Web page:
Book Project – Resources

Resources page imageThis page has resources I have found especially helpful in learning to self-publish and in mentoring my students about the process. The list on this page will continue to grow as our project develops.




    • APE (Author, Publisher, Entrepreneur) How to Publish a Book by Guy Kawasaki and Shawn Welch – After browsing around for a good overall guide on self-publishing, I liked this book the best and used it extensively. The authors provide many available options and good recommendations with pros and cons for each. This website for the book also has a “Tools and Resources” section that has a book template I modified for my students which was very helpful.
    • – This is an Amazon company that allows you to self-publish paperbacks on demand with no money up front. The APE authors recommended this approach, and I found the website to be very user friendly, and the product to be excellent. There are many free resources for authors, including an excellent book writing tips for online submission of your book.
    • Kindle Direct Publishing – This is another Amazon company that allows you to self-publish electronic books (ebooks) with no money up front. They have good directions on how to convert a paperback book file to an ebook file, and they provide many options for pricing and marketing.
    • Book Marketing Tools – This website has many resources, and the owners also do online webinars and podcasts with interviews of various publishing experts – hugely helpful in learning the ins and outs of how to market a self published book.
    • Build Your Author Platform by Carole Jelen and Michael McAllister – I listened to a webinar interview  (courtesy of Book Marketing Tools) of Carole Jelen as she described this book, and her explanation of the self-publishing arena was superb. The book website linked here also has many free resources.
    • Your First 1000 Copies by author/consultant Tim Grahl – I bought the ebook, and it is extremely helpful – he gives commonsense advice on how to think of oneself as a self-publishing author.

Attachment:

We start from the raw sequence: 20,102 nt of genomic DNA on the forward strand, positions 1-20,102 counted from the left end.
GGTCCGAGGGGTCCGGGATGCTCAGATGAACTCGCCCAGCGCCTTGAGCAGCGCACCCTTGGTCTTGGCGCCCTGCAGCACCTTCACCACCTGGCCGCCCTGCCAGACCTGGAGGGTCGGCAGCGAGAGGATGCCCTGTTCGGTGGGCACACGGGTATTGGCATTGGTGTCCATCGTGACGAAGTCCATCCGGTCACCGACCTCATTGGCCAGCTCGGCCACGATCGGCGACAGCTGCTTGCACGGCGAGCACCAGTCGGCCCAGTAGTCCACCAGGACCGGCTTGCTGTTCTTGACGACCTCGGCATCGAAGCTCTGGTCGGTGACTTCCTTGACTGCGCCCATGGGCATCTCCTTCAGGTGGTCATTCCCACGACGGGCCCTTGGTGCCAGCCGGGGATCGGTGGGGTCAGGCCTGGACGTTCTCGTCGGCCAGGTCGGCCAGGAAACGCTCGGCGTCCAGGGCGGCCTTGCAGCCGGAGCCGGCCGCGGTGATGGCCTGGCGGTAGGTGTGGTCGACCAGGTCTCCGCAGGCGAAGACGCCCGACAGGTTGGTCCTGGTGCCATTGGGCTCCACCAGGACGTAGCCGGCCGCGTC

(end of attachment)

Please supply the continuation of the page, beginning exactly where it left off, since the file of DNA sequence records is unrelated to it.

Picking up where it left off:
• This calculator at is a great way to see how self-publishing and traditional publishing can compare monetarily.
  • DRAFTING A BOOK PROPOSAL – Click to download this Book Proposal Template – a book proposal is the first step for any author in writing a book. The format is based on Brian Klems’ “Eight Essential Elements of a Nonfiction Book Proposal” in Writers Digest.
  • DRAFTING A BOOK – I shared a Book Template for Students (click to download it) with my students to save them the time of figuring out how to format their books for publishing. This template was modified from the one provided by Kawasaki and Welch at
  • BLOGGING – You can format blog posts and insure that each post has all of the right ingredients to be effective by using the Blogging Template and Checklist (click to download). Some key points come from author and blogger Jurgen Appelo at
  • EDITING AND REVISING – We organized ourselves as a Writing Critique Group (see The Writer’s Craft for a good description). Click to download our Writing Critique Group Guidance.
  • BETA READING – Find beta readers to review your draft book and provide feedback. Good beta readers are experts in the subject of your book, authors and publishing professionals, and members of your target audience. Click to download our Beta Reader Checklist for Authors.
  • FINAL EDITING – Consider hiring a professional copy editor. One source is through CreateSpace’s author services at
  • PUBLISHING – To self-publish a paperback and ebook, good formats for high school student author books, click to download this Self-Publishing Checklist for Amazon.
  • MARKETING – Marketing your book begins the moment you start thinking about it–you need to start months before publication. Click to download this one-page Marketing Checklist for Authors.
  • COVER DESIGN – One of the most important things in making a book appealing is the cover design. Very few self-published authors can do their own covers successfully, and an amateurish cover is an immediate turnoff to readers. Here are some reasonably priced professional cover design sources (courtesy of author and publisher, Amy Deardon, of Ebook Listing Services):
    • – Professional design firm – most expensive of the options here.
    • 99 Designs – You submit a proposal for a cover and a suggested price, cover artists submit their design ideas, and you pick the one you like best.
    • Fiverr – This site is an exchange where you can find many different writing and artistic services, including book covers–all starting at $5.
  • FINAL THOUGHTS: Click to download my Ten Tips for Mentoring Student Authors.

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